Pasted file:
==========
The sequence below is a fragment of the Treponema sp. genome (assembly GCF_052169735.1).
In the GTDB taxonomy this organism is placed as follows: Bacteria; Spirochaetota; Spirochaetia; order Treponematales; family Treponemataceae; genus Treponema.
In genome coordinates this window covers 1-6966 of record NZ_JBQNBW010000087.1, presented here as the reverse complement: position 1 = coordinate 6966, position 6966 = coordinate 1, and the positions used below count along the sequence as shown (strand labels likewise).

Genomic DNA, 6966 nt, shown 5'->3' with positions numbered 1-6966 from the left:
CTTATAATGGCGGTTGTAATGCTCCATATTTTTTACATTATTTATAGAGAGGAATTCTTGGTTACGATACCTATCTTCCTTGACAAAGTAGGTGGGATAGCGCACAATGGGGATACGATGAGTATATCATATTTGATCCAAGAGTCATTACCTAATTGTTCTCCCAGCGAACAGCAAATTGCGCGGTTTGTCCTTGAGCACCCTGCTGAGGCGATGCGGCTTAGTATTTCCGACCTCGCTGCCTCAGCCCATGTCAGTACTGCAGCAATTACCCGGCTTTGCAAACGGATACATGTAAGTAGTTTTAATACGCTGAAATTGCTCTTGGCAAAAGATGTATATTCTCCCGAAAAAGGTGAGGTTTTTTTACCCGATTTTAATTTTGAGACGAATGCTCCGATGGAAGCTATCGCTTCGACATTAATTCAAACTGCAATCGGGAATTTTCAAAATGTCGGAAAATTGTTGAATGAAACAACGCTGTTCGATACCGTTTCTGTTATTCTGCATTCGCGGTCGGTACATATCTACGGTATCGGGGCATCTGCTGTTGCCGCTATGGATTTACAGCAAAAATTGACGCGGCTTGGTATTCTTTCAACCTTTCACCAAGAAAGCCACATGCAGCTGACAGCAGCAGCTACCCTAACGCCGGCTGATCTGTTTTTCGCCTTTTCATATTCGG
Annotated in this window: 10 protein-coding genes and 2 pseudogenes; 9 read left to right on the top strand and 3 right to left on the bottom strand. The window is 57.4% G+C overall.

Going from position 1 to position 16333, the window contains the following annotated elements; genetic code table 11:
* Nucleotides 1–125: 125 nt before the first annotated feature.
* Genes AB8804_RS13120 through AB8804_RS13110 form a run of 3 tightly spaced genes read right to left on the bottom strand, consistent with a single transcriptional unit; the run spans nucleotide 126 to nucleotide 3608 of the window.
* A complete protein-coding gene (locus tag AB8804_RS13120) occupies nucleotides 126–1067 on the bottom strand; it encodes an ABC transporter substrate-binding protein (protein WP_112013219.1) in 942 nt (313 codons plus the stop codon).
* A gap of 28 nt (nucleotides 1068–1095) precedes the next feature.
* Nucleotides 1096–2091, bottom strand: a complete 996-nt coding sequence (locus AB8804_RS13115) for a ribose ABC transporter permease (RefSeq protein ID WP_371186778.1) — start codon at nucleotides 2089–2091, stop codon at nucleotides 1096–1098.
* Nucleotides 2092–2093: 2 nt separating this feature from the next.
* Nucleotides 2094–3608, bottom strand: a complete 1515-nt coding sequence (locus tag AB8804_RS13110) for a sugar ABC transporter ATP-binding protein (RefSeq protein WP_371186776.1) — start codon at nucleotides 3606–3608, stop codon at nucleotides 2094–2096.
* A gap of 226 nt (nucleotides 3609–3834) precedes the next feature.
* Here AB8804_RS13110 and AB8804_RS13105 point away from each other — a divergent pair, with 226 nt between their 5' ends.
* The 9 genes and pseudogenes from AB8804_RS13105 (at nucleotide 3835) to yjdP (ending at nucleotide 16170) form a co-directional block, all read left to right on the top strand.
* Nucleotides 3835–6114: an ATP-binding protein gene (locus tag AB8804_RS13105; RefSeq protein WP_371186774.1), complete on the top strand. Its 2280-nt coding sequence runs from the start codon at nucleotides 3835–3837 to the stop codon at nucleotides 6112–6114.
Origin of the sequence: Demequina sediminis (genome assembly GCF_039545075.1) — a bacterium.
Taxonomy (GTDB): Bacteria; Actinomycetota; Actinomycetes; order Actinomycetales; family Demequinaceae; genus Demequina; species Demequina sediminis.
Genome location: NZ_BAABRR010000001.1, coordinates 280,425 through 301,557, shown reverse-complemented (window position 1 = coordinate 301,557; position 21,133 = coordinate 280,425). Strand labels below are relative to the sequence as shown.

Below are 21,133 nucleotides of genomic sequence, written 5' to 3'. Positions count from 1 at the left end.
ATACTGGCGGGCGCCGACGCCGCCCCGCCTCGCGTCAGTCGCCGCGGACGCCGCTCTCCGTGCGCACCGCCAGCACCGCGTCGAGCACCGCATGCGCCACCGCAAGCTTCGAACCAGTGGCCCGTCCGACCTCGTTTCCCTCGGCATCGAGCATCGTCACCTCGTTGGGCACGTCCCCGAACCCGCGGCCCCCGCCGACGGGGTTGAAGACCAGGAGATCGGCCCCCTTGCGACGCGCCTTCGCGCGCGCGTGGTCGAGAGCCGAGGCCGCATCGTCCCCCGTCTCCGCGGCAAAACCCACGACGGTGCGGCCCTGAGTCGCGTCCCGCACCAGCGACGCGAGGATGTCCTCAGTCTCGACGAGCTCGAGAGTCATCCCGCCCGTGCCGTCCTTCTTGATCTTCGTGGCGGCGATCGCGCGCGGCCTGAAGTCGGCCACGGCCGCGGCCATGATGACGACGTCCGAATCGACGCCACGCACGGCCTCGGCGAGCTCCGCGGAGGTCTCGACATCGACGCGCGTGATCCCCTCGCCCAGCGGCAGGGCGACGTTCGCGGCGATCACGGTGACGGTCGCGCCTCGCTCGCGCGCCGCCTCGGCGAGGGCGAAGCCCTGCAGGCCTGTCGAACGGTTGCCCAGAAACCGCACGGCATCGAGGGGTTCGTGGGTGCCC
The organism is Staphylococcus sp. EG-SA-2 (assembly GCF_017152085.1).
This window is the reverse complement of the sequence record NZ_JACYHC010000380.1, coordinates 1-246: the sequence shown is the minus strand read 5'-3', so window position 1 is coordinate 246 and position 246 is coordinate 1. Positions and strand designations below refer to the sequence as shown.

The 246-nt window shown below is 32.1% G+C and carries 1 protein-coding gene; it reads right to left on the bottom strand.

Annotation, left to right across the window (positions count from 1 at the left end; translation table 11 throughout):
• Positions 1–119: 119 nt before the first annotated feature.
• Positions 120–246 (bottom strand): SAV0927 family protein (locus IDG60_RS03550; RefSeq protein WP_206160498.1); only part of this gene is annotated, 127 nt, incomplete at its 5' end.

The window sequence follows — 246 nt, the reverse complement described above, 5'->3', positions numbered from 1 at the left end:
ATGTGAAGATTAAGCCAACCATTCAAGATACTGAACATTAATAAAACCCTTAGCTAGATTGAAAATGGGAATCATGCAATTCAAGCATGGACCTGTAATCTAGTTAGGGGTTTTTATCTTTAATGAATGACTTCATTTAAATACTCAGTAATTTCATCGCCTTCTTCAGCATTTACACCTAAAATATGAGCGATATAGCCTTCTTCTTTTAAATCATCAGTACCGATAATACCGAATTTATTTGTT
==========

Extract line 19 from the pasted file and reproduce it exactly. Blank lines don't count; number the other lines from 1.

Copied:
Origin of the sequence: Demequina sediminis (genome assembly GCF_039545075.1) — a bacterium.